Tools have evolved over thousands of years into the forms that we know and recognize today, but are still made of materials that are heavy and difficult to transport. By re-imagining common tools, designing and engineering them to fit into more compact forms, and producing them with more advanced metals, people have taken age-old ideas and made them more portable without sacrificing strength or durability. Having a simple set of tools available in a compact form means that a traveler can be more mobile, confident, and capable than before. This adds to safety and security, since travelers can go places that may have been previously inaccessible.

    Flashlight

    Get a cheap LED-powered flashlight from Walmart or Target and bring a couple spare batteries. Or, pick up a USB-rechargeable LED bike light (red or white). I opted for the latter, since I already had a bike light. It fits the bill perfectly for when you need a little extra light, and the rechargeable nature means that you don’t have to worry about losing batteries. If you take my advice regarding the ZaggSPARQ, you probably won’t have to worry about running out of power, either.

    Why Is This Technology?

    Advances in battery and illumination technology have made it possible to carry around a light source hundreds of times more reliable, efficient, and powerful than flashlights of the past. Keeping a light source on hand at all times means that you don’t have to be afraid of the dark, and can even be used as a tactical tool to momentarily blind or distract an aggressor.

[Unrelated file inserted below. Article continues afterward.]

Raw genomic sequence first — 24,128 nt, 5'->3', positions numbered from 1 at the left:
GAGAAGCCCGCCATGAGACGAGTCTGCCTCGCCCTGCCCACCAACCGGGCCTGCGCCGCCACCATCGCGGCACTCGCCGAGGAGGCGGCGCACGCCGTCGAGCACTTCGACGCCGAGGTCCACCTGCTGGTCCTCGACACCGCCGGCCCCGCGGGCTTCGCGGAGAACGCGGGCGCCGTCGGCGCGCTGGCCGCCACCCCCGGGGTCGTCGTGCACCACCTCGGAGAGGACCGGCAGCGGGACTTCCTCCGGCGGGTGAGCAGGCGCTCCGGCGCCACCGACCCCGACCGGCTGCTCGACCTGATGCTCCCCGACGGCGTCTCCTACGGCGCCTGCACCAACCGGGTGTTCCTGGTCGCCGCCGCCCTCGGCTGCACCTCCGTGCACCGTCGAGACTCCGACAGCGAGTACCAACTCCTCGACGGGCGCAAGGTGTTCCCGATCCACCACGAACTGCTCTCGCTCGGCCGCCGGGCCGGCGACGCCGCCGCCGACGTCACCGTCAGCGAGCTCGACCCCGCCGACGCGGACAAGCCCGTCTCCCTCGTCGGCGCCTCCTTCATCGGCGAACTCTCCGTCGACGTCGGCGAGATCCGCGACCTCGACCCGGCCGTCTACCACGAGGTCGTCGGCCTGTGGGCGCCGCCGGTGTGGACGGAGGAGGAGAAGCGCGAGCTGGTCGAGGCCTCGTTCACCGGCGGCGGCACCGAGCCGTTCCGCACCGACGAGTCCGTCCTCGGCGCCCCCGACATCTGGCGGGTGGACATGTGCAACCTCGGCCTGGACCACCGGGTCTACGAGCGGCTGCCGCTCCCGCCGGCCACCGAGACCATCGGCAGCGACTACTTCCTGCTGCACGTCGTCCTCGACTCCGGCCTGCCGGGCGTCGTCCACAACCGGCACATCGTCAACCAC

Velcro Straps/Bungee Cords

    A few velcro straps can help keep your stuff together, and pack so tiny that they’re essentially nonexistent. Plus, you can usually daisy chain them together since they’re velcro. Grab a few and throw them in your pack for those strange times when you need to find a way to strap three umbrellas together to shelter your group’s bags while it’s pouring outside and the line to get into the bathroom is too long.

    Bungee cords fill the same purpose. My favorites are the kind used for tents, since they’re simple and have no hooks to catch on things that don’t need to be caught. Again, grab a couple, and daisy chain if necessary.

    Why Is This Technology?

    Rope is heavy, cumbersome, and requires knowledge of knots to fit various situations. Velcro is easy to use and requires about one second to learn to use. People used to use rope because it was the only effective way to tie things together. With the development of elastic, even a short bungee cord could become much longer and more useful, so keeping these on hand will allow you to be more adaptable to whatever situations you may encounter.